Aotearoa / New Zealand: Changing Ownership and Management of State Owned Plantations

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Last year I attended a conference in Capetown on the above subject, where the push appeared to be for the involvement of the Private Sector in the ownership and management of Plantations. As an Indigenous person from a country with huge areas of monocultural exotic plantations, I had never thought much about the ownership of these plantations. In my country they had a history of state ownership, although recent times had seen the sale of some of these plantations. Ethically, I am opposed to the privatization of state assets by any government and regard it as a false economic measure. However, I am also opposed to the proliferation of large scale, monocultural tree farms and had been encouraged by a recent shift in government attitudes in this country where more emphasis (in terms of new plantings) had appeared to be focused on Indigenous species and erosion control in particular. True, I had not thought it went far enough and was frustrated by the relatively small areas of Indigenous plantings, but I believed that it was a significant shift in attitude that was appearing to place much greater emphasis on Conservation. So, would it be so bad if the private sector took over ownership and management of these large plantations?

It would provide the Government with a cash injection for social reforms and would rid it of the necessity of running unpopular forestry programmes. At least this appeared to be a major thread of the argument running through the Capetown conference and there is a lot of truth in that philosophy, but years of experience in the political arena had taught me that there must be a downside to the argument. I remembered the words of the World Business Council for Sustainable Development at their forum on the Clean Development Mechanism during the World Summit on Sustainable Development. "If there isn't a business case to be put forward, then it is charity". The clear message of this statement (and these were concerned, caring businesses regarded as the good guys) was that businesses were not in the habit of handing out charity. So what does this mean for the issue of Governments selling plantations? Well, if they are only going to be cut down and not used as an ongoing source of supply, I am not sure that I really give a damn. They are after all invasive species and a relic of colonization. However, from a business and investment point of view, it would appear to be not economic to cut them and walk away. At least not if they got them at a fair price; and if they did not, then that says a lot about the business sense of the selling government.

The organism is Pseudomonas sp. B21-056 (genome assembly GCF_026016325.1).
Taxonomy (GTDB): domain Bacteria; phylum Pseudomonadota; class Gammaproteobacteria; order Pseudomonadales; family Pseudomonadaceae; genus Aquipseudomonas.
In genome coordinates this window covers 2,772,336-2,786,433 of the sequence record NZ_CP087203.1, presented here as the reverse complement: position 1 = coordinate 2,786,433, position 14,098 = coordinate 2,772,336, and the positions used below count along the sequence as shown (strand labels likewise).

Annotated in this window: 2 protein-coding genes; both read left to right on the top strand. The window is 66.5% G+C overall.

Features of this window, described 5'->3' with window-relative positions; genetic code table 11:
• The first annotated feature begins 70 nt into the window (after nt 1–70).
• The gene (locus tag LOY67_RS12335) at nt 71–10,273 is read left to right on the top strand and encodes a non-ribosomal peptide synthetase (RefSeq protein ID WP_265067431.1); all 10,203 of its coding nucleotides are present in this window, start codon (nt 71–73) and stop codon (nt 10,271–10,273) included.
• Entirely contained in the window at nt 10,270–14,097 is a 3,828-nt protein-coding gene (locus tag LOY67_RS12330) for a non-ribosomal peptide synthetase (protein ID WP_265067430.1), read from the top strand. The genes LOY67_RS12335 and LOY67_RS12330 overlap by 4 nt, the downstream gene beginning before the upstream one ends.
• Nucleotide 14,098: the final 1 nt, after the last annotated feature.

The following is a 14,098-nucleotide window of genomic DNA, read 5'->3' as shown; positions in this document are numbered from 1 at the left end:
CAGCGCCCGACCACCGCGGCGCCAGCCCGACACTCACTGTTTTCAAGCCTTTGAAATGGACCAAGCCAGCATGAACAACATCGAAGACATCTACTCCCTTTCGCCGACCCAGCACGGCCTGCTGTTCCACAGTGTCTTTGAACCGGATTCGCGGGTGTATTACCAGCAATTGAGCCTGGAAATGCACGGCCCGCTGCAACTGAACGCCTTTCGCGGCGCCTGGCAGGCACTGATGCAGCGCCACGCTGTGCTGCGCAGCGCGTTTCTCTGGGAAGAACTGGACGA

Therefore, we need to consider the long term implications of ownership of these plantations by people with a demonstrated history of cutting labour, toxic chemical use, clear cutting with heavy machinery and investment in Genetic Modification research. Why do we need to consider this? Because "If there isn't a business case to be put forward, then it's charity". The above measures increase the profit margin, and that is the business case, the profit margin. When governments run these plantation areas, they are obliged to consider the social cost of the measures they use because if they prove too unpopular, the government may find itself on the unemployment line after the next election. In most of our countries, we have the option of ridding ourselves of governments that have made too many unpopular decisions. We don't however, elect the Boards of the companies that would manage plantations under privatization and that are the worry. They do not have the same restrictions on their profit margins as governments may have. In the meantime of course, if they were sold, the government could wring its hands and say how terrible they thought the company was, but how free enterprise must be allowed to flourish, regardless of a few flaws. That's my problem with the sale of these monolithic tree farms. Someone else makes the profit, we still pay the price, except it has grown somewhat and no-one gets to be held accountable for the social impacts.

If the privatization of plantations in your country is an issue, then think about the whys and the what ifs before you just pass it off as not something you care about because it is only plantations and you don't like them anyway.

By: Sandy Gauntlett, e-mail: